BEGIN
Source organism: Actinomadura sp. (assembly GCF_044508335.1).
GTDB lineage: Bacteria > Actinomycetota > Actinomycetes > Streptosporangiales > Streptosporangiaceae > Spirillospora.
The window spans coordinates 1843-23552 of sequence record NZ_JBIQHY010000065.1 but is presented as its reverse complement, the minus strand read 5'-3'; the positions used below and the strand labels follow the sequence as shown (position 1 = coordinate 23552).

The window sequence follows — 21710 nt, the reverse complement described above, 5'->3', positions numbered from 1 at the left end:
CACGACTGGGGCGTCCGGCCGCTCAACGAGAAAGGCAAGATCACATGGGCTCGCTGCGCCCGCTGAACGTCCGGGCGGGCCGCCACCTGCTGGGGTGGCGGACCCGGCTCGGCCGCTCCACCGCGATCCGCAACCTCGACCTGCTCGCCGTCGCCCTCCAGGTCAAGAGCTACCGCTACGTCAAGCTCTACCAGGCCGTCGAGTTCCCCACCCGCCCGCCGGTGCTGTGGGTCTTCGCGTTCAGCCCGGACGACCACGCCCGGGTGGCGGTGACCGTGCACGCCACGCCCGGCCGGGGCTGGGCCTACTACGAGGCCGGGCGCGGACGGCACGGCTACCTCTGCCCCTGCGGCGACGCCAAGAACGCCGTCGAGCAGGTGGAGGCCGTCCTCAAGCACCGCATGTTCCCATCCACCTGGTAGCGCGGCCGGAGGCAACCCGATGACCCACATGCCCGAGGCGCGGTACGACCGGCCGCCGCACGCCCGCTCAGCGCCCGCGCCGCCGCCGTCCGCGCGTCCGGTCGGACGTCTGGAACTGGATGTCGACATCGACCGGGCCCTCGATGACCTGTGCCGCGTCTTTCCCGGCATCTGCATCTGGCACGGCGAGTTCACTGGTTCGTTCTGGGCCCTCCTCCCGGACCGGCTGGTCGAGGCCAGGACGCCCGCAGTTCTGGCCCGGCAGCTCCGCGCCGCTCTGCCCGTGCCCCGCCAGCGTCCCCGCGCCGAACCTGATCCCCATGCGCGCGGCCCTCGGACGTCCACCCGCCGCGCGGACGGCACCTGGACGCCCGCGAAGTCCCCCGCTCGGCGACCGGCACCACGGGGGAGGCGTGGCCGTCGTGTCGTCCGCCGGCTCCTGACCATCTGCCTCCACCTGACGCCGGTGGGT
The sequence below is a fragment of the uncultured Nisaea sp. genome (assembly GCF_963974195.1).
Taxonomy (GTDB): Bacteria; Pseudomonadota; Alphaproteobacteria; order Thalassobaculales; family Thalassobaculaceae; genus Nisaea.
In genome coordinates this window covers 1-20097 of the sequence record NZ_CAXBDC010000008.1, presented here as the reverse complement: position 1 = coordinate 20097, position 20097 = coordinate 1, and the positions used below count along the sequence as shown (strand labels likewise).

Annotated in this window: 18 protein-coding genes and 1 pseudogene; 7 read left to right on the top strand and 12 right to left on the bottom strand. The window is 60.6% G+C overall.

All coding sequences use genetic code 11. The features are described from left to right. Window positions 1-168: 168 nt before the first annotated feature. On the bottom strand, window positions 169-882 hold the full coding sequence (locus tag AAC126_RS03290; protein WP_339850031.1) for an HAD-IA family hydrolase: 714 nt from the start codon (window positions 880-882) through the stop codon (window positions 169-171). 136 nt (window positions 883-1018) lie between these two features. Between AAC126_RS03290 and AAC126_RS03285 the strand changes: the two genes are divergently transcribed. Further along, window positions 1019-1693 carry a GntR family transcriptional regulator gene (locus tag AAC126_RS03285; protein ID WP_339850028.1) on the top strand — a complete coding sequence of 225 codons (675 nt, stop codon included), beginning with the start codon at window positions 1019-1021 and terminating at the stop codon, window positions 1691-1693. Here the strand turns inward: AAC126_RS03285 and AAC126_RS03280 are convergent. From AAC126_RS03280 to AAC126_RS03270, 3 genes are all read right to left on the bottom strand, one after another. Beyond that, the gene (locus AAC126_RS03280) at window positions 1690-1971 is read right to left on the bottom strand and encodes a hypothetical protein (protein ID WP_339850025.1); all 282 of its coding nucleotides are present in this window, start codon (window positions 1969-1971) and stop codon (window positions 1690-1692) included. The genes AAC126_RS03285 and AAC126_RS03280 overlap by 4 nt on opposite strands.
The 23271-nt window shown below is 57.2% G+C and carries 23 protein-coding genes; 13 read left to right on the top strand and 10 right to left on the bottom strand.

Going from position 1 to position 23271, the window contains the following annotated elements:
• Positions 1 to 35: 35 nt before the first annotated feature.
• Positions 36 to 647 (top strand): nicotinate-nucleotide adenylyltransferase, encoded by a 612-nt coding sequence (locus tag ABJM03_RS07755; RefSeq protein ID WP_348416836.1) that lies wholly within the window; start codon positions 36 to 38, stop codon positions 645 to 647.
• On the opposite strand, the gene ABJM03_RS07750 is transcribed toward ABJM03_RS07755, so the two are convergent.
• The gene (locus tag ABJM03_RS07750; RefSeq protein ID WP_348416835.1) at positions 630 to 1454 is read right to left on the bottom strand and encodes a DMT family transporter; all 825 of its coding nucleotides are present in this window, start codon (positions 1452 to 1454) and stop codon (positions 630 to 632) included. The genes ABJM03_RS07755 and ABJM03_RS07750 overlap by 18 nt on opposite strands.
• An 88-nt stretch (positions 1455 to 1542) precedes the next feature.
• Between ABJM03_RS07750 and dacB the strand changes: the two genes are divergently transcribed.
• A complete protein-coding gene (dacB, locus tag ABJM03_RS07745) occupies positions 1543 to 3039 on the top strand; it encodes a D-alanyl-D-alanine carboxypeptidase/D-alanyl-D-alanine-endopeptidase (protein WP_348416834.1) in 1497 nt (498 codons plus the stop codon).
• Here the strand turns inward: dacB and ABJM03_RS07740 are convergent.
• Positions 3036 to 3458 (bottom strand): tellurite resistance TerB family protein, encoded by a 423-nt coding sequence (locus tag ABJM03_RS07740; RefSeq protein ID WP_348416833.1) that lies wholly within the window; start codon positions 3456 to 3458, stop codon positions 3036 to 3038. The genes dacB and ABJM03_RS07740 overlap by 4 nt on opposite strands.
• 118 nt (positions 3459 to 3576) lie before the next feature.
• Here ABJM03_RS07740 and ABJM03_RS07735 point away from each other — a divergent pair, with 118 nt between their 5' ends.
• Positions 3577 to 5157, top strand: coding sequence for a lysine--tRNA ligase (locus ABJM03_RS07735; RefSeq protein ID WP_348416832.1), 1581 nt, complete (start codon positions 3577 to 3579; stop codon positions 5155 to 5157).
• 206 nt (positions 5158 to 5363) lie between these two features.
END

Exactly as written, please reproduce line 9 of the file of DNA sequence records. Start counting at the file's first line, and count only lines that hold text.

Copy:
Annotated in this window: 18 protein-coding genes and 1 pseudogene; 7 read left to right on the top strand and 12 right to left on the bottom strand. The window is 60.6% G+C overall.